This implies that PFDs are tied to oil prices. But that’s not what the Alaska statutes say. Instead, the Alaska statutes specifically tie the PFD to “income available for distribution” from Permanent Fund income.
We understand that in a 2017 decision, the Alaska Supreme Court said that the Governor using his veto or, by implication, the Legislature could overrule the law in any given year during the process of appropriation, diverting revenue intended for the PFD. for other uses.
But that ruling didn’t overturn the law, it simply said the governor could veto or the legislature allocate the money for other uses.
Mr. Marrs’ article implies that such PFD diversions — what some call PFD reductions — are good for Alaska.
But that’s not what economists who have studied the matter have concluded.
A 2016 study for the legislature by economists at the Institute for Social and Economic Research (ISER) at the University of Alaska Anchorage found that because “the impact of PFD reduction falls almost exclusively on residents, and that it’s highly regressive…it has the greatest impact.” negative impact on the economy per dollar of revenue raised” of all the different financing options.
A 2017 follow-up study by one of the co-authors of the 2016 study concluded that, again of all the different financing options, “a reduction in PFDs would be by far the most costly measure for Alaskan families”.
And as noted in an Anchorage Daily News article at the time, in a separate 2017 study for the Legislature, the Institute on Taxation and Economic Policy (ITEP) found that “cutting dividends from the Alaskans Permanent Fund would hit middle-income Alaskans more than three times harder than a graduated income tax that would raise the same amount of money….Even upper-middle-income Alaskan families—those in their 60s to Top 80%… – would be slightly harder hit by the dividend cut.
We understand from both ISER and ITEP studies that due to the significantly lower impact on them, the top 20% earners benefit from using PFD discounts instead of taxes, and therefore strongly oppose the adoption of taxes to pay for government services.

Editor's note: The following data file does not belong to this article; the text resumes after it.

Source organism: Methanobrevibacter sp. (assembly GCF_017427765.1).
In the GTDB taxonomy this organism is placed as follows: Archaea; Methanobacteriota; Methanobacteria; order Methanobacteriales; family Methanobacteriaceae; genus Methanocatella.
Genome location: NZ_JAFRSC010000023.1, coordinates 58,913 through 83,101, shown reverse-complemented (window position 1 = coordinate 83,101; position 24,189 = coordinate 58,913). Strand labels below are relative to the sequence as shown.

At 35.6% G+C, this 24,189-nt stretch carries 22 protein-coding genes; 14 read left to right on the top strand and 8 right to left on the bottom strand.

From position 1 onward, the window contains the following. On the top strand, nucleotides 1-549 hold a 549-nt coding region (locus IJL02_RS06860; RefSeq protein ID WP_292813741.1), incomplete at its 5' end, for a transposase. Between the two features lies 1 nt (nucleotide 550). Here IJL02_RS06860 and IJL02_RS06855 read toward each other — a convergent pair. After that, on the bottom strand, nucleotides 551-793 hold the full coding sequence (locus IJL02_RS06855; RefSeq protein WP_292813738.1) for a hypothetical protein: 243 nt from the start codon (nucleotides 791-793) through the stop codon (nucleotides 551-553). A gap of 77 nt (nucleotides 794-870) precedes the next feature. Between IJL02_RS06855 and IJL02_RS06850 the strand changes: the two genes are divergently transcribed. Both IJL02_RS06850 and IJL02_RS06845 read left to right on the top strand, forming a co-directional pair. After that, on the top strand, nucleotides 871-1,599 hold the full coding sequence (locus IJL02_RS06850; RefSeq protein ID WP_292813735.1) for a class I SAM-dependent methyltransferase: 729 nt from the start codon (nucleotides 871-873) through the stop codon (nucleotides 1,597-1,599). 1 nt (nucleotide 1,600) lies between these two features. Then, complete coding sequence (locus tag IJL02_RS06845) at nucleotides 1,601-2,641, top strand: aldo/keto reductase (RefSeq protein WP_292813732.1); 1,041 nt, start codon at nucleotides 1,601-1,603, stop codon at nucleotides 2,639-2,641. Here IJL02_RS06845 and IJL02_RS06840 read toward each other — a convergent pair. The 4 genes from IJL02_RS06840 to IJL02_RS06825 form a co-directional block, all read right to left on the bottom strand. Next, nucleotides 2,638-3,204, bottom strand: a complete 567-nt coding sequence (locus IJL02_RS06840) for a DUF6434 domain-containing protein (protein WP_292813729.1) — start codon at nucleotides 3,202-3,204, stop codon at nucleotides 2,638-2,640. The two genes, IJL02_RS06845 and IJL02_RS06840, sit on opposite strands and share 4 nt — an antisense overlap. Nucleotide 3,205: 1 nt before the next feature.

But as the title of the 2017 DNA story reports, “for most Alaskans, an income tax would hurt less than a reduction in PFDs.”
Although not in Mr Marrs’ article, sometimes those in the top 20% also claim that while they are deeply regressive – meaning they have a greater impact on low- and middle-income families than on high-income families – PFD reductions are nevertheless justified because “low-income Alaskans are more dependent on government services.
But we’ve never seen an economic study that demonstrates this, and it’s certainly hard to imagine anyway that low-income families in Alaska use 9 times more, lower-middle-income families use 4 times more , middle-income families 3 times more, and even upper-income families middle-income families 2 times more than those in the top 20%. These are the multiples found by the 2017 ITEP study on the impact of PFD reductions on families in these brackets compared to those in the top 20%.
We understand that sometimes government spending – or the amount saved for future use – exceeds traditional income. We could reform spending and align the government’s budget with currently available revenues, but we have seen no political will to do so. So when additional expenses occur, all Alaskan families should be required to contribute equitably to make up the shortfall, and not, as happens by balancing the difference through PFD reductions, forcing families middle and low income to bear a disproportionate share of the burden.
While the legislature’s decision to use PFD reductions may be good for the top 20%, disproportionately affecting middle and lower incomes — the remaining 80% — of Alaskan families, it failing them and, as the 2016 ISER study concluded, the entire Alaskan economy.
Michael Dukes is the host of The Michael Dukes Show, which airs across Alaska on radio stations. Brad Keithley is the executive director of Alaskans for Sustainable Budgets, a project focused on developing and advocating for economically robust and sustainable state fiscal policies.